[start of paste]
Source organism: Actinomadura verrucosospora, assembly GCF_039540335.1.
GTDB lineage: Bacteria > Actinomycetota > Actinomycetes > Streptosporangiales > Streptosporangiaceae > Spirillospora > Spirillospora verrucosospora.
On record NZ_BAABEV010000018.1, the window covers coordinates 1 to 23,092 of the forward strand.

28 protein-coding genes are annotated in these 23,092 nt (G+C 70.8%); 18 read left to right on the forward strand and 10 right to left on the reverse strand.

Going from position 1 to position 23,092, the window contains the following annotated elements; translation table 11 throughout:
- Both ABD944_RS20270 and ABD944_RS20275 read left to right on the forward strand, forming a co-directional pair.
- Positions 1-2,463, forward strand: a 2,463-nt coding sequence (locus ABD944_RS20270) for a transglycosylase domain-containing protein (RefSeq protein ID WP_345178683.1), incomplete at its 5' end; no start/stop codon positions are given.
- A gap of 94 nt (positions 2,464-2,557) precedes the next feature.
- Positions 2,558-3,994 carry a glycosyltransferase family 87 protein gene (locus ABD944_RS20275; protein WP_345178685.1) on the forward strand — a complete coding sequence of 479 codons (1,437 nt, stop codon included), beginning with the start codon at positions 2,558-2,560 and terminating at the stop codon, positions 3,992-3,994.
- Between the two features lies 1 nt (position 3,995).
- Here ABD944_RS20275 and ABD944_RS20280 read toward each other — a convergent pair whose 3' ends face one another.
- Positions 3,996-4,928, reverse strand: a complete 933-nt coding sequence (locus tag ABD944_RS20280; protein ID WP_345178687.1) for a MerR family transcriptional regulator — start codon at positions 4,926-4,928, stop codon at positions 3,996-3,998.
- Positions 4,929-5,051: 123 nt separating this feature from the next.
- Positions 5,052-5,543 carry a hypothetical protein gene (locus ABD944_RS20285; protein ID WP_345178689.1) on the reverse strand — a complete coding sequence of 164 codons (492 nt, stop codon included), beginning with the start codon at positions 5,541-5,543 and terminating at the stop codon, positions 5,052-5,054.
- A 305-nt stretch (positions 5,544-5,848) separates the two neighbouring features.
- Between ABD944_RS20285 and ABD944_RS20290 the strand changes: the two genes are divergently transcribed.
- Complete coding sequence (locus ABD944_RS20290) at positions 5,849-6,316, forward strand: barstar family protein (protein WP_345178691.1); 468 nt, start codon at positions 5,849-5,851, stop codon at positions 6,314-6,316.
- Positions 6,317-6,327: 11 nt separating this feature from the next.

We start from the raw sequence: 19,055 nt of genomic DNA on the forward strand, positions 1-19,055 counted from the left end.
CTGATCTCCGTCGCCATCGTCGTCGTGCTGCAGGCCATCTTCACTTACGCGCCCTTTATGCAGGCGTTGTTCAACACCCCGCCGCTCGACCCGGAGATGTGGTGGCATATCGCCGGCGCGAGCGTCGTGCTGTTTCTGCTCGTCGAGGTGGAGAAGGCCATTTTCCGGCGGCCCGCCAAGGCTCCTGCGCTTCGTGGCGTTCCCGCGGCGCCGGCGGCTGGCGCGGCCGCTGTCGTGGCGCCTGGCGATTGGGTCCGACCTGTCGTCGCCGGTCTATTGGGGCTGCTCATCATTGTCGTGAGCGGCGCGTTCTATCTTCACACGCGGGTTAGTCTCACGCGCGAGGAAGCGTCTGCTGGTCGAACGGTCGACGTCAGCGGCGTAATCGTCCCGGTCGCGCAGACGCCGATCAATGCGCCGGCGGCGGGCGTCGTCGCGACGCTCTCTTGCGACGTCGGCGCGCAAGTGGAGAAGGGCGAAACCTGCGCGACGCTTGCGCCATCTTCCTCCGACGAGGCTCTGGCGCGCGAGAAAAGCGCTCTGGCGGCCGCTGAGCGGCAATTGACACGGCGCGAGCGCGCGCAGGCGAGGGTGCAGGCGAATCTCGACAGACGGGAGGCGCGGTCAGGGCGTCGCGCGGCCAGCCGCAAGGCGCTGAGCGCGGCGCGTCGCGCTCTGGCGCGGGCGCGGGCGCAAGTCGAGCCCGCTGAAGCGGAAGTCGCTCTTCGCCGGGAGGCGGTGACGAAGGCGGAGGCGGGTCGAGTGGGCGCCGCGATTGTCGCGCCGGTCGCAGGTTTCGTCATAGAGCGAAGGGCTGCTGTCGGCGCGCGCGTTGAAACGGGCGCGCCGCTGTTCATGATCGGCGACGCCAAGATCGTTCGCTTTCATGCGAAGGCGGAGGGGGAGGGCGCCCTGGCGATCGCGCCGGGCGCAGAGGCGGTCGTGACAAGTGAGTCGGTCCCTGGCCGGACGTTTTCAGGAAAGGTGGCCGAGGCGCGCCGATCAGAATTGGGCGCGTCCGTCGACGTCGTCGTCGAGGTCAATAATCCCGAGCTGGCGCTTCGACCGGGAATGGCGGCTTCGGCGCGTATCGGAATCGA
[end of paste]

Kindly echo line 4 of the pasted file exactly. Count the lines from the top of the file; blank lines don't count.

28 protein-coding genes are annotated in these 23,092 nt (G+C 70.8%); 18 read left to right on the forward strand and 10 right to left on the reverse strand.